Just as pressure builds on the grocery workers, the toll on the supermarkets keeps climbing by millions of dollars a day, especially now that Thanksgiving has arrived and Christmas is approaching.
The holiday period represents about 10% of annual sales for the three chains in the labor dispute.
The companies -- Albertsons Inc., Kroger Co.'s Ralphs and Safeway Inc.'s Vons and Pavilions -- are together losing $40 million a week in sales to a group of eight smaller chains, including Stater Bros. Holdings Inc., Trader Joe's Co. and Whole Foods Market Inc., Mark Husson of Merrill Lynch & Co. said in a recent report.
Albertsons, Kroger and Safeway have refused to discuss their losses, but with more than $30 billion apiece in annual sales, they have considerable staying power.
They're also motivated to hang tough. The supermarkets want to use the Southern California contract as a template that will lower their labor expenses elsewhere as other employee contracts come up for renewal.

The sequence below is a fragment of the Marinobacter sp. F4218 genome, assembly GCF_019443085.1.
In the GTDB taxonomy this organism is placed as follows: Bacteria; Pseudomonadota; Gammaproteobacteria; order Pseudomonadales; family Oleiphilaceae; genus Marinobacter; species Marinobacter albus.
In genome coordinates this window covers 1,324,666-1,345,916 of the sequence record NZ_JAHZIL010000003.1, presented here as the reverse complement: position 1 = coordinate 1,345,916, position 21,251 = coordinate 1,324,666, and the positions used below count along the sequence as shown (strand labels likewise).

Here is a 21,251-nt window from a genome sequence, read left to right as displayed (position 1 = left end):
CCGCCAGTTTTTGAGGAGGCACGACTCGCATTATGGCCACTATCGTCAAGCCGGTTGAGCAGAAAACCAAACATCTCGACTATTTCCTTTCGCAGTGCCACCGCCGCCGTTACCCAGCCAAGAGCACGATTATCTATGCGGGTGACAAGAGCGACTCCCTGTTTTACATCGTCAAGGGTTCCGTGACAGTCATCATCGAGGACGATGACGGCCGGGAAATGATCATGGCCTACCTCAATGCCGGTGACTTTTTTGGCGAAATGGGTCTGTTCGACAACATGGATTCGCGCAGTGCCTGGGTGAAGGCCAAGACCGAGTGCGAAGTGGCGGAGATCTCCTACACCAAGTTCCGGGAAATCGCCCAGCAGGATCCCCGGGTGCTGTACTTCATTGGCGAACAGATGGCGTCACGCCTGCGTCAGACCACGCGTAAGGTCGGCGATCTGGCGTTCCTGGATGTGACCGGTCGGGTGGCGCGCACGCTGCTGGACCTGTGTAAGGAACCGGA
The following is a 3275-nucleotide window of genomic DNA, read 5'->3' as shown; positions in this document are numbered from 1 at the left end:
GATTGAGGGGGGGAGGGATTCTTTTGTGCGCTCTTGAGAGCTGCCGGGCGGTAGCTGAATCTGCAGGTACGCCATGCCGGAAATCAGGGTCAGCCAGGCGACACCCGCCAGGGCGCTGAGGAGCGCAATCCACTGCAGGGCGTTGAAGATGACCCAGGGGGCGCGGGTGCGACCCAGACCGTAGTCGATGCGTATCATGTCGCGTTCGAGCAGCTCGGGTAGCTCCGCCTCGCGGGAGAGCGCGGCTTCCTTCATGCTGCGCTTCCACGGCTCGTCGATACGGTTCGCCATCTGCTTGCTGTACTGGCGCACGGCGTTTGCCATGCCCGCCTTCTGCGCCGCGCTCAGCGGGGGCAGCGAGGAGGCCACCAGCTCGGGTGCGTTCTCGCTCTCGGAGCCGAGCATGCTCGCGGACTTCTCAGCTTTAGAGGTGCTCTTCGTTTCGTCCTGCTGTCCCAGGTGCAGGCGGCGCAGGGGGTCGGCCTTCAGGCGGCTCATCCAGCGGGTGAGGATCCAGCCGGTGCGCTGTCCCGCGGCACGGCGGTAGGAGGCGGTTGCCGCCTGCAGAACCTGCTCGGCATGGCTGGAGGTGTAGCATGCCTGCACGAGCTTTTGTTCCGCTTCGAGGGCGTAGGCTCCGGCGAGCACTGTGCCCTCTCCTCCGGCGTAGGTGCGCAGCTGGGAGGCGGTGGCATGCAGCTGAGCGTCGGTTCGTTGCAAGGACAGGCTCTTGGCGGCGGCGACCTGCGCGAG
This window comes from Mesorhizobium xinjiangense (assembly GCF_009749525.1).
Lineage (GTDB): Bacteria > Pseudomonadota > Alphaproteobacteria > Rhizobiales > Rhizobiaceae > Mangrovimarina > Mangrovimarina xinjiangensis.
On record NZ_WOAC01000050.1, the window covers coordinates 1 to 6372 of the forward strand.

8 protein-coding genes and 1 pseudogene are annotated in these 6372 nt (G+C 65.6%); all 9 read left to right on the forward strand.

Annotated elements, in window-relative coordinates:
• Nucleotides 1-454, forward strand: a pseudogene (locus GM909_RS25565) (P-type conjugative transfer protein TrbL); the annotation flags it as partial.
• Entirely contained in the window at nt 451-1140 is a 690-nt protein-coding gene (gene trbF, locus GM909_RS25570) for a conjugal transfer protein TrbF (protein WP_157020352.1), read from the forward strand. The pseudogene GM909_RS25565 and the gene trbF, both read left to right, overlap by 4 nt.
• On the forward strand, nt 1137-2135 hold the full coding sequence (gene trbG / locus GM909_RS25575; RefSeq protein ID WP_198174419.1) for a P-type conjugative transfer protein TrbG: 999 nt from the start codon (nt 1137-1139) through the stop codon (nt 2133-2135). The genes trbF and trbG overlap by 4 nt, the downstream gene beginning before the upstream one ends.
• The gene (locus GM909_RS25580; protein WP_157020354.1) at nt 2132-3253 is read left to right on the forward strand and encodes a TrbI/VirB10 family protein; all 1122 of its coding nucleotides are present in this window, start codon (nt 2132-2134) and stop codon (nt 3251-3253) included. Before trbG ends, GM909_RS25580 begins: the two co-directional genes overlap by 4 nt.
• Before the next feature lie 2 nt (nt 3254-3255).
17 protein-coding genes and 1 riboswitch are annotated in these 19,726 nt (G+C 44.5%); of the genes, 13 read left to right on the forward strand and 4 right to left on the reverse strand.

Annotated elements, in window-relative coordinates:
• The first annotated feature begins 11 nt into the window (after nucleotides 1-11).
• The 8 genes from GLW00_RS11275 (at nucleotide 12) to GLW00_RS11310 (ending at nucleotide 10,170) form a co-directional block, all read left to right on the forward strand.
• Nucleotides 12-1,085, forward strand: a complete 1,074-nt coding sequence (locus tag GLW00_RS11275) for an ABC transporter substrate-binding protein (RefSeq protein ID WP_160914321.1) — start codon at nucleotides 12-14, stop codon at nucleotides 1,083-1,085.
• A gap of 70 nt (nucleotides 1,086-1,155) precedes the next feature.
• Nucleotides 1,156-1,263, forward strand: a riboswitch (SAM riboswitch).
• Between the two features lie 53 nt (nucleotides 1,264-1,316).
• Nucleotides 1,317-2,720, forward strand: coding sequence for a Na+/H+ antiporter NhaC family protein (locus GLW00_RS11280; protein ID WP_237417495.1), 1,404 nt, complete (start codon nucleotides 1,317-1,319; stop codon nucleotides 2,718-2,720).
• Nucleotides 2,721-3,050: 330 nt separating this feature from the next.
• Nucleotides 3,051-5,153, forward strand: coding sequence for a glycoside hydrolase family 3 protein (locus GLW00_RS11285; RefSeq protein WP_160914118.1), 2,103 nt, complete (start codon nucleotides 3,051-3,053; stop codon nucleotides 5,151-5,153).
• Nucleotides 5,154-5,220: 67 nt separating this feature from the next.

Most analysts support the supermarkets' stance, saying the stores must reduce employee health-care costs to compete with Wal-Mart Stores Inc., Costco Wholesale Corp. and other nonunion stores taking a bigger slice of the grocery business.
Even so, the strike's long duration is now sorely testing managements, the union and the workers, some analysts said.
"The thoughts of lost profits and strained bank accounts could be overshadowing some holiday spirits, providing both sides incentive to come to an agreement," analyst Robert Campagnino of Prudential Equity Group Inc. said in a recent report.